A displayable is an object that can be shown to the user. Ren'Py displayables can be used in many ways.
When a Ren'Py function or variable expects a displayable, there are four things that can be provided:
The most commonly used displayable is Image, which loads a file from disk and displays it. Since Image is so commonly used, when a string giving a filename is used in a context that expects a displayable, an Image is automatically created. The only time it's necessary to use Image directly is when you want to create an image with style properties.
Loads an image from a file. filename is a string giving the name of the file.
filename should be a JPEG or PNG file with an appropriate extension.
# These two lines are equivalent. image logo = "logo.png" image logo = Image("logo.png") # Using Image allows us to specify a default position as part of # an image. image logo right = Image("logo.png", xalign=1.0)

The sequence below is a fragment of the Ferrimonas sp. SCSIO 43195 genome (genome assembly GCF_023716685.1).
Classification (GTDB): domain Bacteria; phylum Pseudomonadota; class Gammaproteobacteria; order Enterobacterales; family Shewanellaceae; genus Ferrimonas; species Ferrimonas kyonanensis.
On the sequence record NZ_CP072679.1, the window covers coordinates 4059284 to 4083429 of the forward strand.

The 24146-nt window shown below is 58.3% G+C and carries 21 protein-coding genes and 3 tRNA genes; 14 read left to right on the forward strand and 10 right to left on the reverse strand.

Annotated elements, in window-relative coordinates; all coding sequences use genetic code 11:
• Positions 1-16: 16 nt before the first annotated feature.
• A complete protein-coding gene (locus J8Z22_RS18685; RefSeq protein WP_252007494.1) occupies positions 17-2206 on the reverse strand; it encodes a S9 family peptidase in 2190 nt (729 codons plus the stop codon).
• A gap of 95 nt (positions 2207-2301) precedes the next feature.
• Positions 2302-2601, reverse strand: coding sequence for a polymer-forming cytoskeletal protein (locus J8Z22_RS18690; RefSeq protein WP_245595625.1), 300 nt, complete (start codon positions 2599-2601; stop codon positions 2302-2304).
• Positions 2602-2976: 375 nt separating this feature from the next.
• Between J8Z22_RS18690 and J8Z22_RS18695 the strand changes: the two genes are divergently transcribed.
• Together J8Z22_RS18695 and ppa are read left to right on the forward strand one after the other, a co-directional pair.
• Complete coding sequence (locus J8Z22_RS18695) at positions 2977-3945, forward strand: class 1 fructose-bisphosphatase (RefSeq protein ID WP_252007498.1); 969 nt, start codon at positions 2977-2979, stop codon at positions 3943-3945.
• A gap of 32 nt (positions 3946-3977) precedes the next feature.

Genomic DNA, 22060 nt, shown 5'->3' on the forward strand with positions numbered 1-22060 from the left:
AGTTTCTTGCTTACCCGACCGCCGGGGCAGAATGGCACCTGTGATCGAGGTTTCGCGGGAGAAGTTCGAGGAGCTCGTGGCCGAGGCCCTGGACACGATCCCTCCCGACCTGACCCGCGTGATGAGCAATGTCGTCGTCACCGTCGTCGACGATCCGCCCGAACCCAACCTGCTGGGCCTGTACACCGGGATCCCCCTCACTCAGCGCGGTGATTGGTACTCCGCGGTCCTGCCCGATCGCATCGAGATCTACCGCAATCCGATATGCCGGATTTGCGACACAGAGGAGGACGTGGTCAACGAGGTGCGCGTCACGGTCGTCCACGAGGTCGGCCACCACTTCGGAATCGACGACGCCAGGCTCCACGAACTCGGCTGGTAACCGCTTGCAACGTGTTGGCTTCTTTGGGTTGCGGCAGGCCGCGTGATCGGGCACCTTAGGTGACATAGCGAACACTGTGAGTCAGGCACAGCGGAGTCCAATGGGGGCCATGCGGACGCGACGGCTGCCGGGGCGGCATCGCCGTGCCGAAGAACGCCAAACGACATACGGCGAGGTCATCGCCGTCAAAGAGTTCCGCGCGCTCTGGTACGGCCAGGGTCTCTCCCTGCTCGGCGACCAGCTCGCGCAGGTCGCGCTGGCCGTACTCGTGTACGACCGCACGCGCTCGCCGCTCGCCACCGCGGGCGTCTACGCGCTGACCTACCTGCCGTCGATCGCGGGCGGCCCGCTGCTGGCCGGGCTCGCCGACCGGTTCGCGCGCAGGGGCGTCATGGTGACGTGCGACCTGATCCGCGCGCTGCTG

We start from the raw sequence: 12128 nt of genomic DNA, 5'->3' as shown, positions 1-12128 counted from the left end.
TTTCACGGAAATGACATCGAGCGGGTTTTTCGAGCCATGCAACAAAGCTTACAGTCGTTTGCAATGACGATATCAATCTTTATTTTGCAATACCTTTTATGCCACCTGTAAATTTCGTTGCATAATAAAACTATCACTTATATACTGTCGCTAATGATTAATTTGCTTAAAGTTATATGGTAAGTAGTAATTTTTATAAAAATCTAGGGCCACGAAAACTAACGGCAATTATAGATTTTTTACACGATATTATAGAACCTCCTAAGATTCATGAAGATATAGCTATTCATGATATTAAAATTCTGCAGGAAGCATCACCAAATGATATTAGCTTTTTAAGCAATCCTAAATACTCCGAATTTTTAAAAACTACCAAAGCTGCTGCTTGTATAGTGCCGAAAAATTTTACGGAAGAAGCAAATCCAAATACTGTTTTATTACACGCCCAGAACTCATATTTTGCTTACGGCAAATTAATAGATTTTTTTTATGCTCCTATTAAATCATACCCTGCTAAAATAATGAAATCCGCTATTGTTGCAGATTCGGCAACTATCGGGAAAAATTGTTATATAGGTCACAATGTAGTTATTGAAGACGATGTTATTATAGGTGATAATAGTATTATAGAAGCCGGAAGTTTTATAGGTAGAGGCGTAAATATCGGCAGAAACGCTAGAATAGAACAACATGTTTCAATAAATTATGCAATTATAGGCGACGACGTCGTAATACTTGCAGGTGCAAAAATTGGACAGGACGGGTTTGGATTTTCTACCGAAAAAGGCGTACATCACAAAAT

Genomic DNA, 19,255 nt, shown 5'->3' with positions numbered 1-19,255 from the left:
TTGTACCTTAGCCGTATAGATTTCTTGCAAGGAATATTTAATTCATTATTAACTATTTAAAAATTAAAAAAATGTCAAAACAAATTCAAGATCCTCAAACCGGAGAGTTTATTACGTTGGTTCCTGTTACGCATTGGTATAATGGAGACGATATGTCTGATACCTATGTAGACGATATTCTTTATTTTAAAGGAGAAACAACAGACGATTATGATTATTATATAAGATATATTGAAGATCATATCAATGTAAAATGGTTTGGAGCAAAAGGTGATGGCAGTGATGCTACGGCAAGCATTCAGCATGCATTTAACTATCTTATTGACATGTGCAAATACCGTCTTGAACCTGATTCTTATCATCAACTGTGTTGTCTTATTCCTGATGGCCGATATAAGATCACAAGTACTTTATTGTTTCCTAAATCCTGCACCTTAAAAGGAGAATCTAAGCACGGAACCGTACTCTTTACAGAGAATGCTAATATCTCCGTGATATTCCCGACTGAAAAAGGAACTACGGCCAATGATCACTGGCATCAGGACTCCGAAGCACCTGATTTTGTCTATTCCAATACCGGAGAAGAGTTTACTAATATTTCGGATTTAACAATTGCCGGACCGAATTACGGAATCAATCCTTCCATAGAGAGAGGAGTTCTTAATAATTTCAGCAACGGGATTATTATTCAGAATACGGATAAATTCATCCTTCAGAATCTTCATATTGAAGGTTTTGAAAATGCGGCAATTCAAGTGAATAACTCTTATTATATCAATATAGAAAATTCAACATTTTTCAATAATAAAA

Loading an Image from from a file on disk and decoding it so it can be drawn to the screen takes a long amount of time. While measured in the tenths or hundreds of seconds, the duration of the loading process is long enough that it can prevent an acceptable framerate, and become annoying to the user.
Since an Image is of a fixed size, and doesn't change in response to input, game state, or the size of the area available to it, an Image can be loaded before it is needed, and placed into an area of memory known as the image cache. Once an Image is decoded and in the cache, it can be quickly drawn to the screen.
Ren'Py attempts to predict the images that will be used in the future, and loads them into the image cache before they are used. When space in the cache is needed for other images, Ren'Py will remove images that are no longer being used.
By default, Ren'Py will predictively cache up to 8 screens worth of image data. (If your screen is 800x600, then a screen's worth of data is one 800x600 image, two 400x600 images, and so on.) This can be changed with the :var:config.image_cache_size configuration variable.